Solar Spring Break

A group called GRID Alternatives is giving a public housing complex in Southeast D.C. an environmentally friendly facelift. It's all expected to cut residents' utility bills in half, while also reducing the carbon footprint. Instead of going to a tropical location for spring break, some University of North Carolina students have volunteered their time to work on this project.
About one dozen students from the University of North Carolina braved this past week's winter weather in Washington DC to help families in Southeast DC. They were part of a Solar Spring Break program which uses students and professionals to install solar panels in existing homes and housing complexes.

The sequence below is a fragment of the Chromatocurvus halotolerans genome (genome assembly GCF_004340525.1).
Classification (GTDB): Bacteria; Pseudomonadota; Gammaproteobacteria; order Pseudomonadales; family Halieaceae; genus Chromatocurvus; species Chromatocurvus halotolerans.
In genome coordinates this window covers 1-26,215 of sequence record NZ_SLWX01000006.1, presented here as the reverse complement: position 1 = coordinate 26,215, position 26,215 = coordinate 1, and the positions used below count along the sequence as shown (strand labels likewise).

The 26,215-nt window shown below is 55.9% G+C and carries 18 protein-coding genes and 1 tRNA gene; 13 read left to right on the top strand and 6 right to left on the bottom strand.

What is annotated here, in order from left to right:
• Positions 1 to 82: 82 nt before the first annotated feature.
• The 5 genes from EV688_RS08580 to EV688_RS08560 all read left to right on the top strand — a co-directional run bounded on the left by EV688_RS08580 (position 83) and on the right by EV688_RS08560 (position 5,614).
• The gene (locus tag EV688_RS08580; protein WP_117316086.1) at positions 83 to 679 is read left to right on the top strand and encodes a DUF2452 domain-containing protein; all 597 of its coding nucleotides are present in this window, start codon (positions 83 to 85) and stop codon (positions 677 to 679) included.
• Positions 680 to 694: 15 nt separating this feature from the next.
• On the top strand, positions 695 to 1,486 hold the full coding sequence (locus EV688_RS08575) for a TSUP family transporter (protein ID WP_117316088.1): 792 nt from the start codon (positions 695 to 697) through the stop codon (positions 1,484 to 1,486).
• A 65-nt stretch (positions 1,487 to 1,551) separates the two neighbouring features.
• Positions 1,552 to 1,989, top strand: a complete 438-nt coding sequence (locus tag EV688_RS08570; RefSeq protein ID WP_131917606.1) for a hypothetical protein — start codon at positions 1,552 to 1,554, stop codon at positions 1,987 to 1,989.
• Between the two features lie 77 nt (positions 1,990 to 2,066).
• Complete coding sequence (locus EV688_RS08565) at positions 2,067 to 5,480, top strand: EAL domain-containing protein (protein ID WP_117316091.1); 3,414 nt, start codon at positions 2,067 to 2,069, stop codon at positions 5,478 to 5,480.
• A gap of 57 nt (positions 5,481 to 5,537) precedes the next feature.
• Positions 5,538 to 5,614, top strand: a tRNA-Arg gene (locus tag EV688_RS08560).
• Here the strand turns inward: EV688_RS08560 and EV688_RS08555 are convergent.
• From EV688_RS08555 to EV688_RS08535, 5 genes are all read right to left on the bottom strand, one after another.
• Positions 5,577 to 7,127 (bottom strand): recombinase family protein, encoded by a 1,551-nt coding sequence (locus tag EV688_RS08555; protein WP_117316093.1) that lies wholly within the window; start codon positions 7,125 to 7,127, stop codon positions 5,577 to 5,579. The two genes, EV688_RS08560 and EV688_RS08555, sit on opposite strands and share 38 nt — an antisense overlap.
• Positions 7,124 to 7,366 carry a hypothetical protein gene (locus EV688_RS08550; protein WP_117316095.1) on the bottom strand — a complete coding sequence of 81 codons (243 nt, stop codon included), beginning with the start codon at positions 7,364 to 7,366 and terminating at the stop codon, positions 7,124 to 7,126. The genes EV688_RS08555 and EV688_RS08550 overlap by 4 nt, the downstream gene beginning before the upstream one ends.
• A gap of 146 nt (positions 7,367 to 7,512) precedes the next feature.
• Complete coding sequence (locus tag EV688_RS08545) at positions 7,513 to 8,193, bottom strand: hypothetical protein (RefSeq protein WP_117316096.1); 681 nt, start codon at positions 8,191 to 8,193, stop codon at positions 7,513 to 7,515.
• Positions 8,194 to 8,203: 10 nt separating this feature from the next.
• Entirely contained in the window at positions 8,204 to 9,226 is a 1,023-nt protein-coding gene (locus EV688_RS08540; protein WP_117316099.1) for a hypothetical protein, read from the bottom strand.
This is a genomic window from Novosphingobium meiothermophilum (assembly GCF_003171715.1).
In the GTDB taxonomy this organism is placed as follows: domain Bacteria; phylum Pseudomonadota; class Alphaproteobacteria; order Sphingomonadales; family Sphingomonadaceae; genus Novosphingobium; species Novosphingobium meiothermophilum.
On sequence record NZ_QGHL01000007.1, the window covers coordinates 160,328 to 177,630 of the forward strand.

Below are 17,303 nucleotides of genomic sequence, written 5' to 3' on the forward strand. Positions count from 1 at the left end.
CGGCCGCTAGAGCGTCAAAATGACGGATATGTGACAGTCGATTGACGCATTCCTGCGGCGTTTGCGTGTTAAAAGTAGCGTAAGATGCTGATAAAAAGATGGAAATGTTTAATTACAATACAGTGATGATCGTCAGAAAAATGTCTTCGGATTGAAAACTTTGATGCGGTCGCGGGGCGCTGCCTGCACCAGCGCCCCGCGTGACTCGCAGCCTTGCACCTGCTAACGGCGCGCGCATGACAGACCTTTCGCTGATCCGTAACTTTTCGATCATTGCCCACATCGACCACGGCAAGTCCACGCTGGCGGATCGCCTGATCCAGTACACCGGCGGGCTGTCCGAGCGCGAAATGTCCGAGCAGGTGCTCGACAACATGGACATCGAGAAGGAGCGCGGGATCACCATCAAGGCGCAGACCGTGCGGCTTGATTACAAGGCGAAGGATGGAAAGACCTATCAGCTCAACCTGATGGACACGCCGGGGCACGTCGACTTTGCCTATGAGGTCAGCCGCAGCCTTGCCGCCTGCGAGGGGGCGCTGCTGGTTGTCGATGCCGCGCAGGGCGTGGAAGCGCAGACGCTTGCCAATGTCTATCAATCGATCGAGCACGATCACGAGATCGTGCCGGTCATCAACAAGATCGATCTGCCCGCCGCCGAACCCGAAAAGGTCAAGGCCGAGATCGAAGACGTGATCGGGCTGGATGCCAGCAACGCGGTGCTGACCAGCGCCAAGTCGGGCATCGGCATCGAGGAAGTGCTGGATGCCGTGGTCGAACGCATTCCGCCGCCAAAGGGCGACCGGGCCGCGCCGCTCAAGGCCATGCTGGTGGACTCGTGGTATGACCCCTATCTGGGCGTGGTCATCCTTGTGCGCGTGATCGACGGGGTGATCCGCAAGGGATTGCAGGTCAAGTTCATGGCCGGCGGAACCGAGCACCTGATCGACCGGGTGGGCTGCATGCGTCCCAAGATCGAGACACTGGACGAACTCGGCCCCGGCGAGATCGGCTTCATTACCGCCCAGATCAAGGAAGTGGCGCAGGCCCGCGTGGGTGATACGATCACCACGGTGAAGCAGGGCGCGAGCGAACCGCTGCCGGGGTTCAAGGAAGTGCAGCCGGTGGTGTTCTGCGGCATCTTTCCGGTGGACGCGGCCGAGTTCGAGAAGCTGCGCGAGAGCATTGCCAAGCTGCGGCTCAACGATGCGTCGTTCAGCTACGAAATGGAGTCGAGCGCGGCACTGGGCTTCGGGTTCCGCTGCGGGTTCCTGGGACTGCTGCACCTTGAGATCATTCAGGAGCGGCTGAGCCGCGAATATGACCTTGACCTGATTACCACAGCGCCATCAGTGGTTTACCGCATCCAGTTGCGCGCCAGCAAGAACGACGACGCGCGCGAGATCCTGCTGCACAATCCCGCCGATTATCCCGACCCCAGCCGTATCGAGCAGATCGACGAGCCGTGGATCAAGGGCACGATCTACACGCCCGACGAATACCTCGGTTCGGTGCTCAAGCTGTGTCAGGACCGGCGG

For many renters on limited incomes, access to solar - and it’s cost-saving benefits - is something they don’t expect to achieve anytime soon. Because renters don’t own the roofs over their heads, they’re usually unable to go solar on their own, even if they can afford the upfront costs. But as we place the final solar panels at the end of March, solar will be a reality for nearly 100 families in Richmond, CA.